Skip to main content

French police chase migrants with bulldozers

FRENCH police used bulldozers to chase over 650 Syrian, Afghan and African migrants from their camps in port city Calais today — destroying homes as they went.

Dozens of migrants and immigration activists gathered nearby at one of the camps, some angrily trying to prevent the police from evacuating it.

Police officers checked inside tents and under tarpaulins for migrants before sealing off the camps in the early morning.

Calais authorities claimed that they wanted the camps cleared out because of a scabies epidemic they alleged was hitting the residents.

Several of the migrants fled when they saw busloads of riot police arrive and surround their camps, from which they had hoped to cross to Britain.

Confusion was widespread, particularly at one of the largest camps, as the migrants, mainly Syrian and Afghan exiles, have nowhere else to go.

“The people are on edge and are looking for the place where they will feel the safest,” said Doctors of the World spokeswoman Cecile Bossy.

Illegal camps have sprung up in the Calais area since French authorities closed down the nearby Sangatte immigrant detention centre in 2002.

Immigration and borders featured prominently in campaigning in the recent European Parliament elections, which saw far-right anti-immigration candidates scoring historic victories in France.

Elsewhere, in the Spanish enclave of Melilla in Morocco, over 1,000 sub-Saharan African migrants charged a barbed-wire border fence, with many managing to get across.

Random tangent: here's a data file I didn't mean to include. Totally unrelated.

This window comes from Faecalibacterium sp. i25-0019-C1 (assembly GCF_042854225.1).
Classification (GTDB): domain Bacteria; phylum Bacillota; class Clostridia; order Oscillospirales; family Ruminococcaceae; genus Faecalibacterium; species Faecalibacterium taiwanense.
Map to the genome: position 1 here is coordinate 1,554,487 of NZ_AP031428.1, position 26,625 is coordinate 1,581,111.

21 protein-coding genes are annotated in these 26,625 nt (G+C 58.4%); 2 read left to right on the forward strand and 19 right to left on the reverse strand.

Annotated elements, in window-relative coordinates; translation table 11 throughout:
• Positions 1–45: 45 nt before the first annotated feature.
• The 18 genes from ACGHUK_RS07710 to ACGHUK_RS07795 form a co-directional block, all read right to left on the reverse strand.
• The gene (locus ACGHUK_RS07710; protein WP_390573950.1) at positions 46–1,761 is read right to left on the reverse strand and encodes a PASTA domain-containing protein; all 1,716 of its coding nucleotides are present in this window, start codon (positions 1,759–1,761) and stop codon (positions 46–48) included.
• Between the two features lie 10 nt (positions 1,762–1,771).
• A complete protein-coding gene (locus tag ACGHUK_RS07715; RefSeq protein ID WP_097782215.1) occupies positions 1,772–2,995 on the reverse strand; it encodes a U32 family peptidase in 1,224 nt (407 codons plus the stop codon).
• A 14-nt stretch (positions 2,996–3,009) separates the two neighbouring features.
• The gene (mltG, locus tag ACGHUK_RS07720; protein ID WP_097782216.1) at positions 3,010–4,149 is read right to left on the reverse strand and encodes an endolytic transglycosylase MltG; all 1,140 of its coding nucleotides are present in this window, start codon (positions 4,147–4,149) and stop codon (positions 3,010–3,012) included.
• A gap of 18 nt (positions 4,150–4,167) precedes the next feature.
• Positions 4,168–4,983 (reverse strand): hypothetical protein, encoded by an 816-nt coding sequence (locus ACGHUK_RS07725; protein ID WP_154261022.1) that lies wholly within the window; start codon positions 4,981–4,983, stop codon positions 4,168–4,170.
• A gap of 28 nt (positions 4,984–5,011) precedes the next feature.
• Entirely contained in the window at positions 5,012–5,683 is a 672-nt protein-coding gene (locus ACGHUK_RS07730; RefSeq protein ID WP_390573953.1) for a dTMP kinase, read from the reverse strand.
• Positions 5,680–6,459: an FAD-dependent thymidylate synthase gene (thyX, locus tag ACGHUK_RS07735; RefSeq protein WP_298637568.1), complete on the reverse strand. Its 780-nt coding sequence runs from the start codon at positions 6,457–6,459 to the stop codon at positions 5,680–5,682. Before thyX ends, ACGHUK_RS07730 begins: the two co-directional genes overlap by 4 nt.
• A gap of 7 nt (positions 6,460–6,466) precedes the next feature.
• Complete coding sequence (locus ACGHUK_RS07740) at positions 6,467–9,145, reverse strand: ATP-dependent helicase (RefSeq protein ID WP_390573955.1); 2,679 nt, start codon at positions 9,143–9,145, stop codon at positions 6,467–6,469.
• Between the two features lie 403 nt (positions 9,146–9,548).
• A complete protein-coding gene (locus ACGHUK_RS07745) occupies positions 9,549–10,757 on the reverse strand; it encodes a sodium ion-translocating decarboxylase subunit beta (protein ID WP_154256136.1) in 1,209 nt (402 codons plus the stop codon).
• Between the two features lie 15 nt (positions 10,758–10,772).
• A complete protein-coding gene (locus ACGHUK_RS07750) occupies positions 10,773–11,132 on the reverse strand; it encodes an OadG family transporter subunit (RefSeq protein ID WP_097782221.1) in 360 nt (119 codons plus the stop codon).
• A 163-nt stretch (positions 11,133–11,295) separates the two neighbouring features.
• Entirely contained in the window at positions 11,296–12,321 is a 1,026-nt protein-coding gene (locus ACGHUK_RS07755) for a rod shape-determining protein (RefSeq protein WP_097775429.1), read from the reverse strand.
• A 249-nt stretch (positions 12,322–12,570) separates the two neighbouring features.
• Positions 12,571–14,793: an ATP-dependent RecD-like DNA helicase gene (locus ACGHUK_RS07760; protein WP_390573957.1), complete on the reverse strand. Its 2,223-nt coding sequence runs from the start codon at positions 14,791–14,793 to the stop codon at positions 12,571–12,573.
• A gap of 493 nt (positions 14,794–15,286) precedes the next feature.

However, dozens of others were beaten back by Moroccan and Spanish police.

During the pre-dawn border storming, cries of pain and noises of people being beaten could be heard as police from both sides of the border.

Those who made it dashed through the streets of Melilla to an official holding centre where they were greeted by cheering migrants who have been detained since previous crossings.

About 500 people managed to enter, bringing the total to some 2,400. The holding centre only caters for some 450 people and military tents have been erected to cater for the influx in recent months.

OWNED BY OUR READERS

We're a reader-owned co-operative, which means you can become part of the paper too by buying shares in the People’s Press Printing Society.

Become a supporter

Fighting fund

You've Raised:£ 5,397
We need:£ 12,603
14 Days remaining
Donate today